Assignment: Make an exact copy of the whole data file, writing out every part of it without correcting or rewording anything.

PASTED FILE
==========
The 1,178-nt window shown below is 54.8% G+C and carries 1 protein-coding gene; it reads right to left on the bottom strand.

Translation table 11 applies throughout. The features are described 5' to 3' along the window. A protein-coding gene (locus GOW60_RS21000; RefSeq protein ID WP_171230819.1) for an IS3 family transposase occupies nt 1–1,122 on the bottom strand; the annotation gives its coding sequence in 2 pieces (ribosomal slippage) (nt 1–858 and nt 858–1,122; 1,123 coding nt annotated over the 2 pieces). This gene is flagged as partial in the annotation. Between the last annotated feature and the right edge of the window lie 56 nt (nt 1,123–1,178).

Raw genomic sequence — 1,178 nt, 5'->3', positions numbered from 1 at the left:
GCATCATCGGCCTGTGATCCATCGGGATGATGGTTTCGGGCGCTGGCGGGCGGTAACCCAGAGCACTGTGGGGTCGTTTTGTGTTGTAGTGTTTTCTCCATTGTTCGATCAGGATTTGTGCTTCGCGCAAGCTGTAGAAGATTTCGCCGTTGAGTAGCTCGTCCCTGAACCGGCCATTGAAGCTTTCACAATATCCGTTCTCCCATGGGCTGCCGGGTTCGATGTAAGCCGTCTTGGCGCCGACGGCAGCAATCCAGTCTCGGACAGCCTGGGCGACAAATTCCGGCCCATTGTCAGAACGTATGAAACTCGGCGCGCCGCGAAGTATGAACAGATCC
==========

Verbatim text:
The 1,178-nt window shown below is 54.8% G+C and carries 1 protein-coding gene; it reads right to left on the bottom strand.

Translation table 11 applies throughout. The features are described 5' to 3' along the window. A protein-coding gene (locus GOW60_RS21000; RefSeq protein ID WP_171230819.1) for an IS3 family transposase occupies nt 1–1,122 on the bottom strand; the annotation gives its coding sequence in 2 pieces (ribosomal slippage) (nt 1–858 and nt 858–1,122; 1,123 coding nt annotated over the 2 pieces). This gene is flagged as partial in the annotation. Between the last annotated feature and the right edge of the window lie 56 nt (nt 1,123–1,178).

Raw genomic sequence — 1,178 nt, 5'->3', positions numbered from 1 at the left:
GCATCATCGGCCTGTGATCCATCGGGATGATGGTTTCGGGCGCTGGCGGGCGGTAACCCAGAGCACTGTGGGGTCGTTTTGTGTTGTAGTGTTTTCTCCATTGTTCGATCAGGATTTGTGCTTCGCGCAAGCTGTAGAAGATTTCGCCGTTGAGTAGCTCGTCCCTGAACCGGCCATTGAAGCTTTCACAATATCCGTTCTCCCATGGGCTGCCGGGTTCGATGTAAGCCGTCTTGGCGCCGACGGCAGCAATCCAGTCTCGGACAGCCTGGGCGACAAATTCCGGCCCATTGTCAGAACGTATGAAACTCGGCGCGCCGCGAAGTATGAACAGATCC